You know what 2009 was? A big bloody tease, that’s what.
I’m aware a few new people might be reading this blog due to the one-a-day project, so here’s a bit of Denby history. At the start of 2009, I’d been writing for several years, but never been paid for it. I set up Resolution Magazine with a few people in 2008, and in the early part of 2009 began working on a feature on the notion of death in videogames. People seemed to like it, and a few blogs picked up on it. Off the back of it, and presumably other stuff, I ended up getting a bit of work at Eurogamer, a freelance contract with Future Publishing and a regular slot at GameSetWatch and Gamasutra. The foot was very firmly in the door.
Then everyone seemed to run out of money.
Editors started asking me to re-pitch later in the year. Which I did, only to find out they weren’t as interested in running those particular features at this time. I had a couple of pitches accepted but ending up getting kill-feed during the writing process, either due to a lack of funds or, well, my having not quite written the thing well enough. The latter’s obviously my fault, the former not so much. I ended up getting slightly dicked around with payment from one place I very intentionally haven’t mentioned. By the end of 2009… well, put it this way: the last thing I wrote, I got 20 quid for, and was glad of it.
Which, don’t get me wrong, I’m really grateful for. I’m grateful for any work I can get at the moment. That’s kind of the point. But I’d be lying if I said there wasn’t this nagging frustration that, at the start of 2010, I seem to be almost back in the same place as I was at the start of last year. Man.
Basically, I have to up my game. I know that. I don’t pitch enough, and I’ve noticed myself becoming lazy with my writing. Idly clicking through my portfolio for a few samples to send to an editor with a pitch, I read one thing I’d done for Art Fist Magazine way back in 2008. And really liked it. One of the strongest things I’ve written to date, probably. I compared it with some of my latest output, and there’s a reasonable difference in quality. That shouldn’t happen, and I’m aware that’s something I need to fix. (It’s also worth pointing out that it may have been a fluke, as some of the stuff I wrote a year ago is bloody terrible.)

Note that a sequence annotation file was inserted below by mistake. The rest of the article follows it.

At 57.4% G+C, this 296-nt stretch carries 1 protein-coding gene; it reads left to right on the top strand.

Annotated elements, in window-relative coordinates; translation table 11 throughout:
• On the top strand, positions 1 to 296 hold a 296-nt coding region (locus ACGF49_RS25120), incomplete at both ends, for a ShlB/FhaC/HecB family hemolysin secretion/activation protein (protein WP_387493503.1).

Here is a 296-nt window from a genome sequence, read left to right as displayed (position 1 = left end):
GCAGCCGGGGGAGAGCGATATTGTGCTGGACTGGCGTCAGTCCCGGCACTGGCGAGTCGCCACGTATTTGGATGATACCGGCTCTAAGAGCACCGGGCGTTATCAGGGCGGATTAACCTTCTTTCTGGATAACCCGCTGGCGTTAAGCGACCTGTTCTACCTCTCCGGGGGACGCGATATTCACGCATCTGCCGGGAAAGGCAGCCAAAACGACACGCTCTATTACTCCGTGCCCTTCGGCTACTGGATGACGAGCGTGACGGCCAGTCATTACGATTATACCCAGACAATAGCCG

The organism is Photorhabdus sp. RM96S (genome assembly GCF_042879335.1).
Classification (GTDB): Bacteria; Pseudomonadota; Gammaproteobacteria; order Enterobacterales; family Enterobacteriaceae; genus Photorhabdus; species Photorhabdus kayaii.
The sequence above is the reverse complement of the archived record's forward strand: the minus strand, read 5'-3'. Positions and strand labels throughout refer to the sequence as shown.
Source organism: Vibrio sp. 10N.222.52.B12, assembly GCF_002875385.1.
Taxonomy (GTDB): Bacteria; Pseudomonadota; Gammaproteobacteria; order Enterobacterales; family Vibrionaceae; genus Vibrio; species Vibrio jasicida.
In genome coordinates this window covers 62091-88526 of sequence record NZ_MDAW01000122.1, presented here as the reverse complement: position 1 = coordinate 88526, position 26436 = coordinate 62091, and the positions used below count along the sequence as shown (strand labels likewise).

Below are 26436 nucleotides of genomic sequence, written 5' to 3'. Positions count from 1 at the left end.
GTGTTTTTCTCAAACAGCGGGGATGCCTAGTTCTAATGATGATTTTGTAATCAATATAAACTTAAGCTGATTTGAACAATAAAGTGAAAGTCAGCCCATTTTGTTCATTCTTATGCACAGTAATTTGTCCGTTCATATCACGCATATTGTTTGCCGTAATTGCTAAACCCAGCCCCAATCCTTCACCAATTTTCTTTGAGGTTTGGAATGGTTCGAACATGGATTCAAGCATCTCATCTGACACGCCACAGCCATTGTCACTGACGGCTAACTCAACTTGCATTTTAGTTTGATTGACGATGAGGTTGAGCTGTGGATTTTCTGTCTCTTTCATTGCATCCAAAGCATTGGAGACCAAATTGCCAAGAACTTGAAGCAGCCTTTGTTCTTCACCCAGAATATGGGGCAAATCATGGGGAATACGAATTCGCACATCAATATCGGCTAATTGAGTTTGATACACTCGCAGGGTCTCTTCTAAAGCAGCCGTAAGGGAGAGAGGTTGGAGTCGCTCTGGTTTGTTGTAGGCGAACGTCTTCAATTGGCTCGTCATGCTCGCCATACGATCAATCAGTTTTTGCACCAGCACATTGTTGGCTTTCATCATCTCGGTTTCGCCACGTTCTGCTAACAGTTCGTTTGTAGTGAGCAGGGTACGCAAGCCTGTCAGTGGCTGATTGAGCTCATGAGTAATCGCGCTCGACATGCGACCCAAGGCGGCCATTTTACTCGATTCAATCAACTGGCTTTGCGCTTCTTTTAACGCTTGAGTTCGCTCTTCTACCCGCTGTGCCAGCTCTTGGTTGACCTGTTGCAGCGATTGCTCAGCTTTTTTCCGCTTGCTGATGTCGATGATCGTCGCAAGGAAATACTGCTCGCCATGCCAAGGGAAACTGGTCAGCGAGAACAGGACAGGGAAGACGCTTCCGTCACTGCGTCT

2009 also seemed to be the year when a few really bloody good games journalists turned up. It’s true that someone like Quinns has been doing this for a while, but his meteoric rise to becoming an absolutely astonishing writer (pay me later, Quinns) happened last year. Phill Cameron’s stuff at Rock, Paper, Shotgun and Gamasutra (and at Resolution Magazine, which I’m grateful for) has been consistently of the highest quality. Fraser McMillan is only 18 years old, and already has a really strong voice. Jaz McDougall arrived on the scene. Rich McCormick got more work. Anyone who says games journalism’s quality is fading must be completely deluded. The rise of WordPress may have led to a whole heap of rubbish, but there is no doubt that the top end of the quality scale is… well, it’s never been higher.
Those bastards. I’ve been utterly overtaken.
I suspect I became a little complacent last summer, when the work was rolling in nicely. When someone happily nods and says “yes, of course I’ll give you money in the hundreds to write about your favourite game,” that’s always a risk. It’s only when you find yourself in a position when you have to really work for something that you realise how much room for improvement there really is.
Games journalism is an odd gig. It’s a relatively low-paid and entirely unglamorous job. Very few people are games journalists. Yet it’s probably one of the jobs people most want to do within writing. Where in other jobs competancy would serve you nicely, in games journalism you have to be the best. If you’re not, why the hell would anyone pay you to do it, when others are countlessly lining up to take your place, and others have years of experience to offer? No one owes me anything.
This one-a-day project, then, should be a perfect opportunity to try to hone my writing skills, and importantly, to write about lots of different things. Jim Rossignol has a tip for aspiring games journalists: read other forms of journalism, then try to steal their tricks. Hopefully writing a heap of different stuff will allow me to experiment with these tricks, too.
In the meantime, you should all totally give me work. At least two of you you one-a-day lot work full-time on a magazine! I even have a contract with the company you work for! Put in a good word, eh?
(I mean, is it really so much of a problem if I don’t own the console your mag specialises in…?)
Quick addendum: this has all been a bit ranty, but I do feel it would be rude not to end this post by thanking Simon Carless, who’s been the most supportive editor any start-up writer could ever dream of working with. I mean, he gave me a regular gig off the back of one article! And basically said “yeah, just write about whatever you want twice a month”! That’s astonishing! I really should make sure I’m not a month late with my next GSW/Gama piece.